A Camera Doesn't Take Photographs.

Tomorrow, I start my new venture in tutoring hobbyist photographers, by providing a workshop that will help them to understand their cameras' much better but more importantly, how to make a good photograph.  

Firstly, a camera doesn't make a good photograph anymore than a typewriter wrote a good novel.  It's all about the person holding the camera and what is in their hearts.

There's a scientific formula for creating a strong photograph but those that already know how to make one, can spot these scientific creations a mile off.  Anyone can use the magic rule of thirds with leading lines through the photograph as it dodges repetitive features etc.  Landscape photography is probably the easiest genre of photography to start with.  The landscape rarely moves in front of you.

In my workshops, I'm going to teach people how to see properly.  What makes a good photograph and how to turn the simplest of things in to something so majestic looking (if that's your cup of tea).  Some photographs work well when they don't look majestic and look dilapidated.  It really does depend on what the World says to you.  How do you view our amazing planet and the creatures that inhabit it?

As this is my new venture, I'll be considering running additional workshops in the future. Tomorrow's will be ran from The Clock Tower Tea Room by the waters edge in Hartshill.  All of the photographs in this blog post was created in the location of the workshops.

Click on each photograph to enlarge.

Where's Boudica?

The legend of Boudica is said to be still laid under the ground somewhere near to Atherstone.  Boudica led an uprising against the occupying forces of the Roman empire roughly in AD60 / 61.  Boudica was Queen of the British Iceni Tribe and led a supposedly 100,000 strong army.  They defeated the Romans in Londinium which is now St. Albans but eventually lost out to the Roman empire during the battle of Watling Street.  The precise location of the battle remains a mystery amidst speculation that Mancetter next to Atherstone one of the likely battle grounds.  The probability of this area being the battle ground is based on Roman principles of fighting, Watling Street being the main route from South to North and likely place to be met with the empirical forces coming in land from the Welsh borders.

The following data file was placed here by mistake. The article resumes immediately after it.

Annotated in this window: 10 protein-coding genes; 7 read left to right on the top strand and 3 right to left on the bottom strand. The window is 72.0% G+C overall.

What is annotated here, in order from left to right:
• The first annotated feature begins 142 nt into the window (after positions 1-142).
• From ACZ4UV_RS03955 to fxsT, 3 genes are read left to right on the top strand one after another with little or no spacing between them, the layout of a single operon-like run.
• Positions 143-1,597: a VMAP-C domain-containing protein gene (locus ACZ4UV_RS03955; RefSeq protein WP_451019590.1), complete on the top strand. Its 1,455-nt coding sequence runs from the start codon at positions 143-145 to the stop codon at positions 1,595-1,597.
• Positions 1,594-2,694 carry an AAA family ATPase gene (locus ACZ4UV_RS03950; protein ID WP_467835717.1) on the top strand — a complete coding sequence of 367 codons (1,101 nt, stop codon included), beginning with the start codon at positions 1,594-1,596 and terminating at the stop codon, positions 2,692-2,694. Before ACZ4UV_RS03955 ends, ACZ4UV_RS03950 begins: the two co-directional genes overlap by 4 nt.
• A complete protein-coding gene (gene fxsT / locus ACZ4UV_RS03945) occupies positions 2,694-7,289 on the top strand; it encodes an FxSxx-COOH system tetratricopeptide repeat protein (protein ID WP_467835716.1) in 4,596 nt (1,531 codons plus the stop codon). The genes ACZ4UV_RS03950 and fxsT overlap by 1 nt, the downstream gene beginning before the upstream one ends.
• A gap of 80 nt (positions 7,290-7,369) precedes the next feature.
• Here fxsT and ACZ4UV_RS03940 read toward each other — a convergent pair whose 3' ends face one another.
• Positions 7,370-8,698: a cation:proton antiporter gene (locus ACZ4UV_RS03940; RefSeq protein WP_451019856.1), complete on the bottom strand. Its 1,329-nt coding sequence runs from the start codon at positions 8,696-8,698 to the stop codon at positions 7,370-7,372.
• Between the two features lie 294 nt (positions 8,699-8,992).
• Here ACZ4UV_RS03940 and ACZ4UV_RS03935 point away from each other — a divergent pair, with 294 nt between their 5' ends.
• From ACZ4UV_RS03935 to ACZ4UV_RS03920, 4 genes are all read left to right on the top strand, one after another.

I took a nice stroll along the possible routes Boudica and her army could have moved between British strongholds in the area.  This led me along the canal from Hartshill to Atherstone.  It is a lovely walk and here's some landscape documentary photographs covering the route.